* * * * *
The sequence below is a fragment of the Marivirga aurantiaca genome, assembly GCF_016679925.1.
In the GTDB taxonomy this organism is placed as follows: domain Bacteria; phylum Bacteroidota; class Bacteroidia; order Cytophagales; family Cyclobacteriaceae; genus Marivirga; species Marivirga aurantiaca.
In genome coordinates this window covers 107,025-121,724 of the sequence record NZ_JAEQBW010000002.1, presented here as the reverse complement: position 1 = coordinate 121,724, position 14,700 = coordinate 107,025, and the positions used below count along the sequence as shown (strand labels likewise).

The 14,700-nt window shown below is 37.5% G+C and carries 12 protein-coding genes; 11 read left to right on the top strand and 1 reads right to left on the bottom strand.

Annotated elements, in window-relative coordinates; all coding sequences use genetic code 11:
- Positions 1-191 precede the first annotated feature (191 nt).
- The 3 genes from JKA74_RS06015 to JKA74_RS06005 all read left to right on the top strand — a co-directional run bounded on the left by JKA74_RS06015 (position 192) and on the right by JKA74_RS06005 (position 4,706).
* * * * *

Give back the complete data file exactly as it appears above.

The sequence below is a fragment of the Marivirga aurantiaca genome, assembly GCF_016679925.1.
In the GTDB taxonomy this organism is placed as follows: domain Bacteria; phylum Bacteroidota; class Bacteroidia; order Cytophagales; family Cyclobacteriaceae; genus Marivirga; species Marivirga aurantiaca.
In genome coordinates this window covers 107,025-121,724 of the sequence record NZ_JAEQBW010000002.1, presented here as the reverse complement: position 1 = coordinate 121,724, position 14,700 = coordinate 107,025, and the positions used below count along the sequence as shown (strand labels likewise).

The 14,700-nt window shown below is 37.5% G+C and carries 12 protein-coding genes; 11 read left to right on the top strand and 1 reads right to left on the bottom strand.

Annotated elements, in window-relative coordinates; all coding sequences use genetic code 11:
- Positions 1-191 precede the first annotated feature (191 nt).
- The 3 genes from JKA74_RS06015 to JKA74_RS06005 all read left to right on the top strand — a co-directional run bounded on the left by JKA74_RS06015 (position 192) and on the right by JKA74_RS06005 (position 4,706).